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In lab studies, P. cactorum, as well as numerous other Phytophthora and Pythium species, can be killed at 1220F (500C) for 30 minutes when exposed to moist heat (Baker, KF and Cook RJ; Griesbach et al.).  Reducing the temperature and extending the time has proven to be just as effective at killing P. ramorum.  In infected rhododendron tissue, in loam soil, P. ramorum was not recovered after two days at 1040F (400C) nor at 4 days at 950F (350C) (Tooley et al).   As noted in table 1, P. cactorum was killed in the treatments in the cool climate trial in Pacifica when the temperatures reached 104–1130F (40–450C) for 18 hours cumulatively over the first week of the experiment.  Ambient temperatures did not exceed 790F (260C). 

When solarizing used 1G pots in the warm months of the year, wet the stacked pots, seal them in plastic and align them in a single layer on the ground on a black tarp so that they are exposed fully to the sun.  With a temperature probe in the coolest part of the stacked pots, confirm temperatures have reached 1220F (500C) for minimally 30 minutes; this can potentially be achieved within a day in a warm climate.  Without a temperature probe, track the ambient temperature and when it reaches 1060F (410C) on a daily basis for a week, from the data in table 1 you can expect that your sealed pots have attained the necessary temperature to kill Phytophthora and Pythium species.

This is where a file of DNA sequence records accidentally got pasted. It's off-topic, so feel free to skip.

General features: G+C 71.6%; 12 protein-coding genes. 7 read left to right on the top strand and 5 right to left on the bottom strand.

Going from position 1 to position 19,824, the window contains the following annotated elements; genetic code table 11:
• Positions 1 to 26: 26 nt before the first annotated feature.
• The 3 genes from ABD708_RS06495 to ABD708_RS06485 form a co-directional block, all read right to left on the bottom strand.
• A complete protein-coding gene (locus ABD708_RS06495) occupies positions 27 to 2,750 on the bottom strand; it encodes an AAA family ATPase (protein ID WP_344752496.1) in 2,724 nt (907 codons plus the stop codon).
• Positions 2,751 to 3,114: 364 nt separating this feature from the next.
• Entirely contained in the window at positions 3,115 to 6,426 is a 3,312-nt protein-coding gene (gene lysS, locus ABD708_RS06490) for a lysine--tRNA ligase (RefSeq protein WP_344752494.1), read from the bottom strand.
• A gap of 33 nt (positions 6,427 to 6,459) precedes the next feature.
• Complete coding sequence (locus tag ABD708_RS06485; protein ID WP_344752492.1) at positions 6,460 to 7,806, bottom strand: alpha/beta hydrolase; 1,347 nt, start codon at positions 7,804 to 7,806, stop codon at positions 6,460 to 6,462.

Future pot solarization work at NORS-DUC includes using the quarantine pathogens P. ramorum and P. tentaculata, trialing pot solarization on a large scale with a commercial nursery and configuring the pots in different layouts to increase the throughput.


Karen Suslow is Program Manager, National Ornamental Research Site at Dominican University of California (Karen.Suslow@dominican.edu); Kathy Kosta is Plant Pathologist, California Department of Food and Agriculture (Kathy.Kosta@cdfa.ca.gov).




Baker KF and Cook RJ. 1974. Biological Control of Plant Pathogens., SF: W.H. Freeman and Co.

Griesbach JA et al. 2012. Safe Procurement and Production Manual. A systems approach for the production of healthy nursery stock.  ISBN 978-0-615-50862-7.

Tooley P, Browning M and Berner D.  2008. Recovery of Phytophthora ramorum following exposure to temperature extremes.  Plant Dis. 92:431-437.